Fr Aidan Kimel’s thought-provoking series on St Isaac prompt me to a post. Francis Phillips commented, correctly, that the Catholic Church has not held, dogmatically, that Purgatory is a place, and Fr Aidan responded:
This is accurate, if we restrict ourselves to the magisterial teaching of the Latin Church. But it also the case that over the centuries plenty of Latin theologians have understood purgatory, as well as hell, as a place. It’s not clear to me when Catholic theologians stopped thinking of Purgatory in this way.
The distinction drawn between the Magisterial teaching of the Church and the views of individual theologians is critical here. One often reads that the Church teaches x or y, when a more accurate rendering would be that theologians x and y have given that as their opinion. Because of the sheer mass of writing in the Latin tradition, the number of theological opinions expressed is nearly infinite. If the Church has not commented adversey upon those views, they can be held by the faithful; if the Church has definitively said that such a view cannot be held, then they cannot. Thus, on Universalism, there is some doubt as to whether the views condemned at the fifth Council were accurate representations of what Origen wrote, but none that we cannot hold dogmatically the belief that all will be saved. However, were one to express (as Jess often does) the hope that this might be so, then, as long as she does not insist it is so, she expresses what the church calls a pious opinion.
It is natural enough to wish to see hell as St Isaac does, which is that it is the same place as Heaven, but when experienced by those who reject God’s love, it is terrible for them, but that, I am afraid, requires us to read Scripture as allegory too much for the taste of Catholic theologians. Whilst they acknowledge (as they might well, for it is so) that we are told little about hell, they do know what we are told, and it is always that it is another place, and that God is active in sending people there, as in Matthew 22:11-14. If we take Matthew 25 seriously, those who do not prepare for the coming of God will find themselves locked out of Heaven. Lest we missed it, Matthew 13 tells us that:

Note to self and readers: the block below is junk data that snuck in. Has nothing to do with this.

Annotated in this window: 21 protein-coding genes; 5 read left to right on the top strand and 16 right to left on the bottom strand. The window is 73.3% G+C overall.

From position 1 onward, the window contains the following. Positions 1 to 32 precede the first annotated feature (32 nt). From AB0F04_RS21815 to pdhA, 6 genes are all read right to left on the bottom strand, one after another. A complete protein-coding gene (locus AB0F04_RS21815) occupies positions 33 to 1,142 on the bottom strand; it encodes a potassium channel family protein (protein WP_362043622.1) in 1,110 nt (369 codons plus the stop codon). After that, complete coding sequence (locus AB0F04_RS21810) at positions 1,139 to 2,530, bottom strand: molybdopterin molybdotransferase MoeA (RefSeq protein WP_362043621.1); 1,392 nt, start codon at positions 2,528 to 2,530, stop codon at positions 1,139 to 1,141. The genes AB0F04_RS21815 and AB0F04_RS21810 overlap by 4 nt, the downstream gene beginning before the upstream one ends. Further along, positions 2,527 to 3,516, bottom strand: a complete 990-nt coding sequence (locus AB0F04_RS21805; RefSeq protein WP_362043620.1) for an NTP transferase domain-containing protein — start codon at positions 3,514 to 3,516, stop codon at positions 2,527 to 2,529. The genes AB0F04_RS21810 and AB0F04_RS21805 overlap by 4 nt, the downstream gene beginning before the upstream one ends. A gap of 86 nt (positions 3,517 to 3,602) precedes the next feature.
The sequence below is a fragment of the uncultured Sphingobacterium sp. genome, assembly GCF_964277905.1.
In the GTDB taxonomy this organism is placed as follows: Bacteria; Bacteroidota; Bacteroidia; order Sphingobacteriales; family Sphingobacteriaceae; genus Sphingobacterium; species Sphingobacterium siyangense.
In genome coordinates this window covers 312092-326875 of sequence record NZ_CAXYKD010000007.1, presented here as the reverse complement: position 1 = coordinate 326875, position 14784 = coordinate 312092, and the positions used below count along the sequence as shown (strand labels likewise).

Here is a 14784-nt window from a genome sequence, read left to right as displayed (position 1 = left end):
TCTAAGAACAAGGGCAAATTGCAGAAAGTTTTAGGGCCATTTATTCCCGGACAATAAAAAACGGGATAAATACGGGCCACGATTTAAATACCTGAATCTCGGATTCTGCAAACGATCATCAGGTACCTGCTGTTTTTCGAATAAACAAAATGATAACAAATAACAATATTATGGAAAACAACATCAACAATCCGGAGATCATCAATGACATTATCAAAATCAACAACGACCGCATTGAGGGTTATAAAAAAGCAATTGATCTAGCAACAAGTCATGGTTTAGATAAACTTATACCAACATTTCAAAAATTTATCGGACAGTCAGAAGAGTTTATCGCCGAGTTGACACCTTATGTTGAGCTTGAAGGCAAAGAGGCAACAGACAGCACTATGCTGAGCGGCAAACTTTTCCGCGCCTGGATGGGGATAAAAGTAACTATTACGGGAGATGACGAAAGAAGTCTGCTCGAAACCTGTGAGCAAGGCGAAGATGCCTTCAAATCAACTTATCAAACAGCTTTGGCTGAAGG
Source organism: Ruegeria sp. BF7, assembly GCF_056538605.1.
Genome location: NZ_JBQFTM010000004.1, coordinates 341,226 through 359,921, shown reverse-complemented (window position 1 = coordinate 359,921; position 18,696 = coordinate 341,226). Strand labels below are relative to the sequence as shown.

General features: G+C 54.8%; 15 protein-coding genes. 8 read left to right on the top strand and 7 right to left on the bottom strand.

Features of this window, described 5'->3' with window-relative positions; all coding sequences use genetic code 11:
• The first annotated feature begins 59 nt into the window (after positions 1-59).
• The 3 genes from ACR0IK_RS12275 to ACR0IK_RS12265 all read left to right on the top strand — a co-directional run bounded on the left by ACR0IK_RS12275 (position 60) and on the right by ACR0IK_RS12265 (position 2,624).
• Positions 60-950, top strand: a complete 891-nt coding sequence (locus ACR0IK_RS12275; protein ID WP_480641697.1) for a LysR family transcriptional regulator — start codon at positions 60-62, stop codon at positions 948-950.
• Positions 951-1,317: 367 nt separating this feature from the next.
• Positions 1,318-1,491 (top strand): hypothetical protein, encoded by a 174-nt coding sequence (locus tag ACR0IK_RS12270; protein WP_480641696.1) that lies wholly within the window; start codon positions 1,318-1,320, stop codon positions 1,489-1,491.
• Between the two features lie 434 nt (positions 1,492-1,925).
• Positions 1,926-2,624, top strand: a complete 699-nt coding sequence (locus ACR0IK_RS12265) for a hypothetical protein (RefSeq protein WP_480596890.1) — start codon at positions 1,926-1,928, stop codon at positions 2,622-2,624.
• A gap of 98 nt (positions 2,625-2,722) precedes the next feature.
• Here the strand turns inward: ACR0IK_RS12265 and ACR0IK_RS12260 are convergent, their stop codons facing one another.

Son of Man will send out His angels, and they will gather out of His kingdom all things that offend, and those who practice lawlessness, 42 and will cast them into the furnace of fire. There will be wailing and gnashing of teeth. 43 Then the righteous will shine forth as the sun in the kingdom of their Father. He who has ears to hear, let him hear!
WHen He comes, the Son of Man will divide the sheep from the goats, the one will go into everlasting life, the other to eternal punishment. And, as the story of Dives and Lazarus informs us, there is an unbridgeable gulf between Hades and Abraham’s bosom, and it is plain that there are people in Hades and that they are suffering.
It would be pleasant and much more in keeping with modern theological trends, to hold what St Isaac holds, but in order to hold it, I am afraid one has to discount far too much scripture.
The Latin Church has never stated dogmatically that Purgatory is a place, but it has stated that hell is. Fr. Aidan offers a fascinating Patristic florilegium here, but, of course, as he himself says, such things are never wholly satisfactory, although this one is superb. The Orthodox, of course, have no one bishop who may speak with authority for all, the Roman Church does, and so, for me and for many, rather than pitch our learning against that of the voice of the ages, we accept what the Church says.